Eldest daughter (6) has had a bit of a downer on herself lately when it comes to reading. "I hate reading," she says. "I'm rubbish at it. And it's really BORING."
I can't help wondering how much this has to do with me writing children's books for a living (people say to her all the time, "Oh, you must love reading your mum's books!") and how much it's to do with the fact that son (4) has been reading since he was 3 years old and (sssshhh) is actually slightly a better reader than she is (not that I ever let slip that I think that, of course). He does this annoying thing of leaning over her shoulder while she's reading to me and correcting her when she slips up, which I think would piss anybody off, but the fact that he's younger must be a real stinger to her. Obviously I try to make time for her to read to me when he's not around but that's not always possible.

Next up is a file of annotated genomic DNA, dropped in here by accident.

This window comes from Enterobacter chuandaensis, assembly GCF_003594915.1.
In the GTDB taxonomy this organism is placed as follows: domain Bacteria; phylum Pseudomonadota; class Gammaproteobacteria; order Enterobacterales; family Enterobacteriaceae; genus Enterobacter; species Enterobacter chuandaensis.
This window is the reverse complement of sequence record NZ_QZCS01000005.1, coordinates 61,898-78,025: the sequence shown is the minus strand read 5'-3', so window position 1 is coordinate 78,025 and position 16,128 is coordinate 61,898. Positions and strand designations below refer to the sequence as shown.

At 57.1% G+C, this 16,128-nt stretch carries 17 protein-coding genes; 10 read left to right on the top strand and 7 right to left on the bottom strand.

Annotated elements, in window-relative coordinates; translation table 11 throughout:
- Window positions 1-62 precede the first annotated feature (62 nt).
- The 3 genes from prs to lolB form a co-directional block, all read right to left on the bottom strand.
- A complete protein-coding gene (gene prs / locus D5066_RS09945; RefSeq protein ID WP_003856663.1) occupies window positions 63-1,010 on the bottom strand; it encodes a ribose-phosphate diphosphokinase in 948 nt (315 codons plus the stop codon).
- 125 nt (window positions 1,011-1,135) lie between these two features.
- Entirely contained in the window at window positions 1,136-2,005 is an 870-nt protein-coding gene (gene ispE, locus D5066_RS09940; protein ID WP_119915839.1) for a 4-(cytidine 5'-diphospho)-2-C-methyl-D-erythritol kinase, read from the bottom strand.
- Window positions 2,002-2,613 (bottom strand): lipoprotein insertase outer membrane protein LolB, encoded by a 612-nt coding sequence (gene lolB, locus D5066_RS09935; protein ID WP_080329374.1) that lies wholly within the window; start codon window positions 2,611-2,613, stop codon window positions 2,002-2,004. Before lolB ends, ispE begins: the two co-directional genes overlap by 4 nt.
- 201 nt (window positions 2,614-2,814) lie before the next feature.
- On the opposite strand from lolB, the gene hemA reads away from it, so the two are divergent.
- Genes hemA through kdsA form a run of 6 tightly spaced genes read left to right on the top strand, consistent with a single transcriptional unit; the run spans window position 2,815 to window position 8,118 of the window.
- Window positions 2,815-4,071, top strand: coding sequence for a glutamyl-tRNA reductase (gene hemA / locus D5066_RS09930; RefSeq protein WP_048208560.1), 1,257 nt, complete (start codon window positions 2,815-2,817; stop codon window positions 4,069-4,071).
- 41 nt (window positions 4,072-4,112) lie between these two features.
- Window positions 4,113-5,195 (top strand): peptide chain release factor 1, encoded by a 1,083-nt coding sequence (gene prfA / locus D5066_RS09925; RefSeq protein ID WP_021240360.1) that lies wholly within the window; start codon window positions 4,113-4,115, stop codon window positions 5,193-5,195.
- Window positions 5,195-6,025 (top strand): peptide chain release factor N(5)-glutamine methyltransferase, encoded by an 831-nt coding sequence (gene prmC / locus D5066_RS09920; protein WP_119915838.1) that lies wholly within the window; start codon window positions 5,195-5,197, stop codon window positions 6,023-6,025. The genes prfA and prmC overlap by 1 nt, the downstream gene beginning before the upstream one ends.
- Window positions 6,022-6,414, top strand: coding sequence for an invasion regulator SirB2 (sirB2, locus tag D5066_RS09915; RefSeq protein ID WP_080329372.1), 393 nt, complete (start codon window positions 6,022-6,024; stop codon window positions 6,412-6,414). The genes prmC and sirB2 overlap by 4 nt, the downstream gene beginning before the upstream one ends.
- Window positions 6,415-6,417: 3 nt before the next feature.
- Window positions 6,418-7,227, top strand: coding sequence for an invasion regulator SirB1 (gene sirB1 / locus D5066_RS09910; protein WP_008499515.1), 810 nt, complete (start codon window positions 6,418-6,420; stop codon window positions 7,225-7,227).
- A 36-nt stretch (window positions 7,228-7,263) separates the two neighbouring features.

But this weekend she seems to have seen the light. I came back from London to find that she'd read three Rainbow Magic books on her own and since then is whipping through them at a rate of knots. In fact, she's feeling so much more confident, she was eyeing up our book collection last night. "I think these children's books are a bit babyish for me now," she said, dismissing the rest of her story books. She pulled out Return of the Native from the shelf above instead. "Do you think I'd like this one?"
"Well," I said, "I'm sure you will when you're older, but..."
She flipped it open to the introduction and started reading. "Thomas Hardy was born in... See? I can read it!"
"Well done," I said. "So you can."
I am so happy that she has decided she likes books. And I think she's happy too.
29 years on, nearly there
18 hours ago